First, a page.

Bryan Police Department
     At the Top Of Ohio
304 West High Street
Bryan, Ohio 43506
(419) 633-6050


Roll Call

The latest roll call information from the Bryan Police Department

Local Events

April 2014 
 Distracted Driving Awareness Month
National Police Week
May 12-16, 2014


Jubilee Parade
June 21
Bryan Fireworks
June 28

Fireworks map


7th Annual Fraternal Order Of Police Golf Outing
Saturday June 28, 2014
Orchard Hills Golf Course

Proceeds to benefit the Tara Arnold
FOP Memorial Scholarship Fund

Sign Up Sheet

Additional Information


Wed Aug, 13  2014
International Lefthanders Day

We are accepting applications for patrol officers. Stop at Bryan Police Department for an application. View requirements and additional information here.

Applications must be submitted no later than Friday, May 9, 2014 at 4 p.m.

National Public Safety Telecommunicators  Week  is  April 13-19, 2014.

Most of us take police, fire and emergency dispatchers for granted, unless, of course, you have reason to call 911. At that very moment, the dispatcher becomes the most important person in the world, and your lifeline to safety and help

These public safety professionals are there for the American public when needed most. They answer 9-1-1 calls and ensure that callers receive professional and timely assistance and quickly get the help they need.

Telecommunicators Week began in California in 1981, and quickly grew to national recognition. In 1990, Congress designated the second full week of each April as a time to remember the critical role that dispatchers play in keeping us all safe.

The job of a Public Safety Dispatcher has evolved considerably over the last half-century. The early days where an officer or clerk might have simply answered the phone, relayed calls over a console radio, and kept a paper log have given way to a highly technical, multi-tasking environment that requires dispatchers to undergo extensive training and develop a strong skill set.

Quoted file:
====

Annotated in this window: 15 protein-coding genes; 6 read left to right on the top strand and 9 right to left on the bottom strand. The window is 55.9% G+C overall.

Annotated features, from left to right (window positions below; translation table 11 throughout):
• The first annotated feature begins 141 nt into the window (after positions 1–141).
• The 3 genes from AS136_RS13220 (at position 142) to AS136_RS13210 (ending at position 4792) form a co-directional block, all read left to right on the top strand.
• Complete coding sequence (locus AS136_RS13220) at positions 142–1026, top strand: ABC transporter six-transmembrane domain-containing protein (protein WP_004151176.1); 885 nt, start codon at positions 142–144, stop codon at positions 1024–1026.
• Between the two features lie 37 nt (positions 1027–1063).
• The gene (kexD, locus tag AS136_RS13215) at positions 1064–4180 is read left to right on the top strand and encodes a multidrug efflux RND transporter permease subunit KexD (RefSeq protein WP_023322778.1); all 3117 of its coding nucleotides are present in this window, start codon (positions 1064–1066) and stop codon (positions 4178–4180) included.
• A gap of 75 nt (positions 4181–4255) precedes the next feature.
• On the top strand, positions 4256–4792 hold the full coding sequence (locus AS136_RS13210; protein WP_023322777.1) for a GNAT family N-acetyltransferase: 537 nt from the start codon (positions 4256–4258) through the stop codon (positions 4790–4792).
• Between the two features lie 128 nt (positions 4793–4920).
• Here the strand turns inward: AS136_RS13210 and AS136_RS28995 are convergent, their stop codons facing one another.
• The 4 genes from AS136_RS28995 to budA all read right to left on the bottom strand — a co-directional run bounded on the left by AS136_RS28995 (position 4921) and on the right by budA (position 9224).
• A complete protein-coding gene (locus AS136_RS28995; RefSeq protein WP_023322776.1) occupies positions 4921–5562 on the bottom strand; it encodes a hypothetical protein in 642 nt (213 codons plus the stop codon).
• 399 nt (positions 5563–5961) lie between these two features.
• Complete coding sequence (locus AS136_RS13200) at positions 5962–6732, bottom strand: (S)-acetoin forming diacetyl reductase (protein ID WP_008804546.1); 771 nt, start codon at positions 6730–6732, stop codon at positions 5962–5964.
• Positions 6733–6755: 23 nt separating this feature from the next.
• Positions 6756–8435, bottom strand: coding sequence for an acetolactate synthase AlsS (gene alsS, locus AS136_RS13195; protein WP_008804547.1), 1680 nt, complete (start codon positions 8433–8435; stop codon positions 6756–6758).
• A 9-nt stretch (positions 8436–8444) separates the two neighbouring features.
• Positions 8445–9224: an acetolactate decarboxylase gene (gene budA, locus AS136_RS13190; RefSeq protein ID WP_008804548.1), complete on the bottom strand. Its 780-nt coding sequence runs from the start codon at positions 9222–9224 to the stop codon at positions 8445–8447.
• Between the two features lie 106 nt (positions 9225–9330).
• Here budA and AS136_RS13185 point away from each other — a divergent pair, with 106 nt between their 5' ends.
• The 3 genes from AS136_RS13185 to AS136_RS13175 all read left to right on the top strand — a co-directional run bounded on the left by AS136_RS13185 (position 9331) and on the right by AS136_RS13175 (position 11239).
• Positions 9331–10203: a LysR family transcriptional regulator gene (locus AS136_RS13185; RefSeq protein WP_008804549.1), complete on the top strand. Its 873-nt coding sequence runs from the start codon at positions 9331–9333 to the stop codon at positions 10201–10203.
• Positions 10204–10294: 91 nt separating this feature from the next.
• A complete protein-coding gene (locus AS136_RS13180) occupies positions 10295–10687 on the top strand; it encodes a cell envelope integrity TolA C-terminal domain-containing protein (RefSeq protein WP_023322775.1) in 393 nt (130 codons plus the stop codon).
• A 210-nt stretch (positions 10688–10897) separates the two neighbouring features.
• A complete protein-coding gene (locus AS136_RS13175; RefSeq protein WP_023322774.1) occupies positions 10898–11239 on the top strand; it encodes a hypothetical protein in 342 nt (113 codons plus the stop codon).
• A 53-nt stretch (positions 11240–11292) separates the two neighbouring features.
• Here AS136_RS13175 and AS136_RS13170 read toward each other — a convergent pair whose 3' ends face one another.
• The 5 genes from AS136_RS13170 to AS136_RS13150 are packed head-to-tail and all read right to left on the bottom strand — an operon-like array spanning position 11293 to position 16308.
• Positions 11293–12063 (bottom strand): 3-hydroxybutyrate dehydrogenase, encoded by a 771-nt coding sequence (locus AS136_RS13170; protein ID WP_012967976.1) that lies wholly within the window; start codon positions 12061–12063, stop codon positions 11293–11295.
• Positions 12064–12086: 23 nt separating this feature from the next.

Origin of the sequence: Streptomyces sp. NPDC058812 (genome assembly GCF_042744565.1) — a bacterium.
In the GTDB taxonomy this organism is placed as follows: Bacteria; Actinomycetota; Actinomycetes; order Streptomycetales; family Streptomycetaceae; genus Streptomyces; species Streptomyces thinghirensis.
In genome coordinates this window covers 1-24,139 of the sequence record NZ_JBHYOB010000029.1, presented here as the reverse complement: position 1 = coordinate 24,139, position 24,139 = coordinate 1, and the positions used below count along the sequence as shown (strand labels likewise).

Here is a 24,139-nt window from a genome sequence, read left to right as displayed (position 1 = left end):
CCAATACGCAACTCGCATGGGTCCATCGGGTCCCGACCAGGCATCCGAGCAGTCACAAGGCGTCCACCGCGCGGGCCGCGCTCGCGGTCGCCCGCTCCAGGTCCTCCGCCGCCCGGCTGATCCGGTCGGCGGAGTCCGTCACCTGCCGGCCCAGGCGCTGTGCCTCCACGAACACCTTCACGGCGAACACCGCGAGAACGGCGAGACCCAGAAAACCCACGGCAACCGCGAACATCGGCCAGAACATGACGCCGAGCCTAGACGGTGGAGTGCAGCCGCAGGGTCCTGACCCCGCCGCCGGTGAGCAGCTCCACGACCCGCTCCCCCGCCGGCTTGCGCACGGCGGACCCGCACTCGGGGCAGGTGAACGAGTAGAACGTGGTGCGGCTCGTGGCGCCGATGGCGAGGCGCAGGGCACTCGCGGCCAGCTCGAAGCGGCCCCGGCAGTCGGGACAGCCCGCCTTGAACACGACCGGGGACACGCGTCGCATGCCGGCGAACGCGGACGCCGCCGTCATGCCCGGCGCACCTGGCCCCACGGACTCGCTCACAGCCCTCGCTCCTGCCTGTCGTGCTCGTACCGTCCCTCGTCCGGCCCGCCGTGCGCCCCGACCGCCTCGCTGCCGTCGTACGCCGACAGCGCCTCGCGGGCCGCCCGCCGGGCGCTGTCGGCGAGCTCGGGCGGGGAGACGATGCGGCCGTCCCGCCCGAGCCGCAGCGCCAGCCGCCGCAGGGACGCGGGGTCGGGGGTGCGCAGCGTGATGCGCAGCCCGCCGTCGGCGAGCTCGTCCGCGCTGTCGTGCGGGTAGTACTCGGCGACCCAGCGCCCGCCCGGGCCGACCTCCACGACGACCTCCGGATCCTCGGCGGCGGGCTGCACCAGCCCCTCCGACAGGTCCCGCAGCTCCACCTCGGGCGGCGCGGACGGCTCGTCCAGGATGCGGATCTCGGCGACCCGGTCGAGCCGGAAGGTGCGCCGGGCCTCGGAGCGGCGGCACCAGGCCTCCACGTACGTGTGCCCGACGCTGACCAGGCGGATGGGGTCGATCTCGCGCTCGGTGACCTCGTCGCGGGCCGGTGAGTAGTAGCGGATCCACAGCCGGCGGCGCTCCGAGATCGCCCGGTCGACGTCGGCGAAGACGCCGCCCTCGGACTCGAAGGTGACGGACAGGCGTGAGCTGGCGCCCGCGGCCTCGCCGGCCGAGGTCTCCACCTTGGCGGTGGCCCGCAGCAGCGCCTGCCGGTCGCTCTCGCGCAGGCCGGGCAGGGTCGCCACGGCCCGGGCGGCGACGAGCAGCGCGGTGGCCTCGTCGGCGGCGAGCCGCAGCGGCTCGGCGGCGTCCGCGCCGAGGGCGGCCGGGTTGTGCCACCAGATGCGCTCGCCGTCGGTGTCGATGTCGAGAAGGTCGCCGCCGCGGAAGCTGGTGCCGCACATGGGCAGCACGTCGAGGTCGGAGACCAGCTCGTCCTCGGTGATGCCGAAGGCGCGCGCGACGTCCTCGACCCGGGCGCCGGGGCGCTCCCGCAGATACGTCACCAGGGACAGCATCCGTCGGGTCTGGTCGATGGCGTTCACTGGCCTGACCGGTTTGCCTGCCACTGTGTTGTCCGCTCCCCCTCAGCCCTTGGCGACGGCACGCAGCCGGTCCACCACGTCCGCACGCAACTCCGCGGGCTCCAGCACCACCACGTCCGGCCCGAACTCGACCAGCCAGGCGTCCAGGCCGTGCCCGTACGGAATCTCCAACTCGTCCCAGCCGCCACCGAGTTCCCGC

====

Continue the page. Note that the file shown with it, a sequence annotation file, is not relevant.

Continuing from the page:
Dispatchers are expected to handle whatever calls for help come in, whenever they come in… whether it’s a major emergency or a minor problem. They do this while providing simultaneous radio exchanges with field units and tracking everything using multiple computer systems.

The Bryan Police Department would like to thank not only our dispatchers but all emergency service dispatchers for the work you do. 

A tornado funnel cloud

Tornado Facts

As the severe weather season approaches, take some time to make a safety plan for your family, friends, neighbors and co-workers. Planning ahead will lower the chance of injury or death in the event severe weather strikes.

Tornadoes develop from severe thunderstorms. They are usually preceded by very heavy rain and/or large hail. A thunderstorm accompanied by hail indicates that the storm has large amounts of energy and may be severe. In general, the larger the hailstones, the more potential there is for damaging winds and/or tornadoes.

The most violent tornadoes are capable of tremendous destruction with wind speeds of 250 mph or more. Damage paths have exceeded the width of one mile and 50 miles long. Tornadoes generally move from southwest to northeast, but have also been recorded traveling in any direction. The forward speed of a tornado varies from 30 mph to 70 mph.

Peak tornado season in Ohio is generally April through July, and they usually occur between 2 p.m. and 10 p.m. Last year, though, an EF1 tornado occurred in Fairfield County at 6 in the morning - which proves that tornadoes can happen at any time, during any season.

Tornado Safety Tips